AP Photo/LM Otero
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Paul Arriola’s motor was constantly running as the United States men’s national team claimed its sixth Gold Cup title, and it could drive him all the way from Club Tijuana to Europe or a prime spot on an MLS roster.

There’s a snag, though.

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Arriola is reportedly wanted by Real Salt Lake and clubs in both the Netherlands and Portugal, but the LA Galaxy has what Goal.com describes a “dubious homegrown player” claim on Arriola, who participated in a minimal of practices with the Galaxy when he was younger.

As you’ll see below, there isn’t much “homegrown” about it and, to its critics, it is peak MLS monopolized tomfoolery. Here’s how Goal describes it:

“He was already a U.S. youth national team player when he traveled the 120 miles from Chula Vista to take part in a handful of training sessions with the LA Galaxy academy and eventually the Galaxy first team.

“The Galaxy are believed to hold a homegrown player claim on Arriola, and would have the right of first refusal on making Arriola an offer if he comes to MLS. The Galaxy’s current salary-cap situation might not allow them to make a serious bid for Arriola.”

But… here’s how the Galaxy described his choosing to sign for TJ instead of a pro deal from LA in 2013:

“It’s a little disappointing,” Galaxy technical director Jovan Kirovski told MLSsoccer.com by phone on Friday. “He went through our system, we offered him a contract and he decided to move on and go somewhere else. But that’s going to happen. It’s something that has happened before, and it’s something that will happen again.”

Arriola’s response in the same article? “I thank the Galaxy for giving me a wonderful opportunity to train with their first team and be a part of their first team which really taught me a lot.” That doesn’t read as much like he “went through their system.” He played in at least one U-18 game, debuting in October 2012, did more training with TJ in December 2012, and signed for the Mexican side in May 2013.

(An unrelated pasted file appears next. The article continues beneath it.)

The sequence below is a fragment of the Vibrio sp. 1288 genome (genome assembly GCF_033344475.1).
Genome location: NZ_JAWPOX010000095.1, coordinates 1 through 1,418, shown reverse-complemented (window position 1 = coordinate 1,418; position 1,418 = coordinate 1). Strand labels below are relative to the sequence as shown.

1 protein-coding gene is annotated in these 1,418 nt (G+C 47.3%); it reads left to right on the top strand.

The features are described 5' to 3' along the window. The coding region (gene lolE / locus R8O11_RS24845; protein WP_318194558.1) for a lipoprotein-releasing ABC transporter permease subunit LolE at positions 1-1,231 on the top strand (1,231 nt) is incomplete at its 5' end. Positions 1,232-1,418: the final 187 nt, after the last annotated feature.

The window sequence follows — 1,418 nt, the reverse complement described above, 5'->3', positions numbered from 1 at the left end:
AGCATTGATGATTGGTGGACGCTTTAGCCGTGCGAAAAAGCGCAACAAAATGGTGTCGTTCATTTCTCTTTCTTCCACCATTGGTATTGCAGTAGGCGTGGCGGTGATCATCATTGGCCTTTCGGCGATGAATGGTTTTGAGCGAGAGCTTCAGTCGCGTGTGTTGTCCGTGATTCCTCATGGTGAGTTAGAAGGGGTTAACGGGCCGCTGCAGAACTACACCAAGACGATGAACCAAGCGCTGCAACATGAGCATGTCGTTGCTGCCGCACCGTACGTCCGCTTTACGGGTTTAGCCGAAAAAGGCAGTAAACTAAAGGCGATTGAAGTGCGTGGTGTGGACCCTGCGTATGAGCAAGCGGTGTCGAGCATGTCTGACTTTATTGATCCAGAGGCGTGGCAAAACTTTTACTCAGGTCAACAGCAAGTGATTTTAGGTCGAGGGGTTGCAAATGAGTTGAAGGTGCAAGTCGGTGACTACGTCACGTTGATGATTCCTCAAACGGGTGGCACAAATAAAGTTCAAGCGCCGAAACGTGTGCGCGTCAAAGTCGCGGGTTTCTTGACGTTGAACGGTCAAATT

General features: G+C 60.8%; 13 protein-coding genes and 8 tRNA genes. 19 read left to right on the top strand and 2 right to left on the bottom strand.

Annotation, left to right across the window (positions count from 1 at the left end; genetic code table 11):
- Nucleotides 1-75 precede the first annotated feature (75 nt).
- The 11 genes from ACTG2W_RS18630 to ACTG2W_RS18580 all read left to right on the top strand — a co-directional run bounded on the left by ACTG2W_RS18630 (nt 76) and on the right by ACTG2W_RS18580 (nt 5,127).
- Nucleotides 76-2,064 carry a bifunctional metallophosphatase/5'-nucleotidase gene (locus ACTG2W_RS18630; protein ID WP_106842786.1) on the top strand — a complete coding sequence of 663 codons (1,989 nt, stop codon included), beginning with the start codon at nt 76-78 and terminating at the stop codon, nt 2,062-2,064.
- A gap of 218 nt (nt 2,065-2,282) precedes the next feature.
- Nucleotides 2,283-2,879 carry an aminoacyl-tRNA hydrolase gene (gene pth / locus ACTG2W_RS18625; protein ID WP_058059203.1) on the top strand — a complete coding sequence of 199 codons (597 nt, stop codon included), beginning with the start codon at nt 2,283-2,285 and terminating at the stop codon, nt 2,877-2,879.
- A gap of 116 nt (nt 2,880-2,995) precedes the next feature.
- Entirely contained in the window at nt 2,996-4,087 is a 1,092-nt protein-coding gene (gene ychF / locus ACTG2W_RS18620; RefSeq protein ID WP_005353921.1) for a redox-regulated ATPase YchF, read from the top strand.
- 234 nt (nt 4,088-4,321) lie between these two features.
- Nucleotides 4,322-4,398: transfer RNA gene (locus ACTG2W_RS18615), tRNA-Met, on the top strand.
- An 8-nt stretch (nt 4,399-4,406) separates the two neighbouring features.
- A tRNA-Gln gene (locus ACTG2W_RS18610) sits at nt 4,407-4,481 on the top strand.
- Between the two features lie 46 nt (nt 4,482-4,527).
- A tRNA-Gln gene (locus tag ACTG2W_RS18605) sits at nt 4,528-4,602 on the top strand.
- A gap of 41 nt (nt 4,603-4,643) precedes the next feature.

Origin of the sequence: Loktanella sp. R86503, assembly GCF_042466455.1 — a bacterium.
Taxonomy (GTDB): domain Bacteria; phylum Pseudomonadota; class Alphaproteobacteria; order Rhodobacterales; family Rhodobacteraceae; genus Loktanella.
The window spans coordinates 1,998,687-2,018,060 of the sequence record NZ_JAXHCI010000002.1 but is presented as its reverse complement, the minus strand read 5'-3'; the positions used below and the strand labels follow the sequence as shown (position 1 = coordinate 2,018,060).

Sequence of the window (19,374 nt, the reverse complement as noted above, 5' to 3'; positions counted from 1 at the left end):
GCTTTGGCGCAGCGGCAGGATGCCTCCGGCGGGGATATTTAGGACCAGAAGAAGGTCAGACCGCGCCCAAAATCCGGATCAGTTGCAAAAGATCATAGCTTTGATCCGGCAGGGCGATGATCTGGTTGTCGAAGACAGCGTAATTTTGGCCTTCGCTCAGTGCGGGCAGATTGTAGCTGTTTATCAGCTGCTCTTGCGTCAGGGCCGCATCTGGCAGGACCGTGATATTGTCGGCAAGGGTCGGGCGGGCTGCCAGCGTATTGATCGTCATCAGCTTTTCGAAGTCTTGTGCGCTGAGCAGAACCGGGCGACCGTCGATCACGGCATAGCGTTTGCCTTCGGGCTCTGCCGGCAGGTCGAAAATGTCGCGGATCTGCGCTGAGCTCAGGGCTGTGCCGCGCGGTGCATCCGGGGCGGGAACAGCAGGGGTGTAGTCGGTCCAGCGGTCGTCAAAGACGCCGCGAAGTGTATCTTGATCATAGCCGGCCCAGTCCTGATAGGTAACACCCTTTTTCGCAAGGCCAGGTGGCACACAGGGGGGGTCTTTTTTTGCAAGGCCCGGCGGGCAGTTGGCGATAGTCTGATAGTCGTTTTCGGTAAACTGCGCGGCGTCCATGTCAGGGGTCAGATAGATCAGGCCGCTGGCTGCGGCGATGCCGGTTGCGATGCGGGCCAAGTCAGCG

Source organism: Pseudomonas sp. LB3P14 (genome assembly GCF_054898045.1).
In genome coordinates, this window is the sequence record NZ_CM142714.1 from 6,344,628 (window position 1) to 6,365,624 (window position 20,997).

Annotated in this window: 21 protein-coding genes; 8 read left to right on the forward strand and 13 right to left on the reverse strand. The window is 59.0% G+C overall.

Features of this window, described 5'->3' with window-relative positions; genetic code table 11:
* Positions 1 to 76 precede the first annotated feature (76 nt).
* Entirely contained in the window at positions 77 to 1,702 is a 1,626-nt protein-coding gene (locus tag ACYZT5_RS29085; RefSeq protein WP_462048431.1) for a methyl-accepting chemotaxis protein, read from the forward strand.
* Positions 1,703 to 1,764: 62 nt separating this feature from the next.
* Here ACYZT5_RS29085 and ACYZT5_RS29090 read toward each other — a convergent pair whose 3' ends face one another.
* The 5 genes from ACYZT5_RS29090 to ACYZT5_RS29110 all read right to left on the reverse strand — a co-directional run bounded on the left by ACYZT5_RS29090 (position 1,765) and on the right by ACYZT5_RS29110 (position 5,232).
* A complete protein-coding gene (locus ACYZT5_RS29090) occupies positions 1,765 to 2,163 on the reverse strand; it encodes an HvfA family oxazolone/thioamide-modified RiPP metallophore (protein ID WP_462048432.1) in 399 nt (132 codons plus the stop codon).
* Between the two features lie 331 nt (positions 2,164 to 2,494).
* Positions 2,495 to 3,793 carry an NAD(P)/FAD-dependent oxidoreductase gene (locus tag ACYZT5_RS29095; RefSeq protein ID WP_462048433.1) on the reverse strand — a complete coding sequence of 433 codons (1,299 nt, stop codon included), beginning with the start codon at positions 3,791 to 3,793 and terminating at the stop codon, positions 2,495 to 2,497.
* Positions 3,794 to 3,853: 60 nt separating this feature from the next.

Should that qualify him as Homegrown?

https://www.transfermarkt.com/paul-arriola/leistungsdaten/spieler/189876

Did Arriola spent significant time with LA, or is it possible the Galaxy might reap rewards from having an already established youth national teamer to practice when he was a kid? Whether you’re okay with that or not, consider that it encourages clubs to pilfer rights without actually registering or training the player.

Not to mention there is no guarantee that playing in the Netherlands or Portugal will be better for his development than MLS. Benfica or Ajax and potential action in European tournaments? Maybe. NAC Breda or Tondela? Maybe not.

Nevermind the quagmire that is American youth soccer clubs’ not earning money from transfer fees, the Arriola drama seems baseless. We don’t know the Galaxy will hold the player hostage, but they would actually be depriving MLS of a talent, as LA would theoretically get nothing should TJ sell him to a European club.

In any event, check out Arriola’s use chart from Tijuana and you’ll see why he’s valued by Bruce Arena as well as his suitors. He’s a Swiss Army Knife. Here’s hoping Tinseltown doesn’t stop him from a proper next step (assuming he’s ready to leave Liga MX).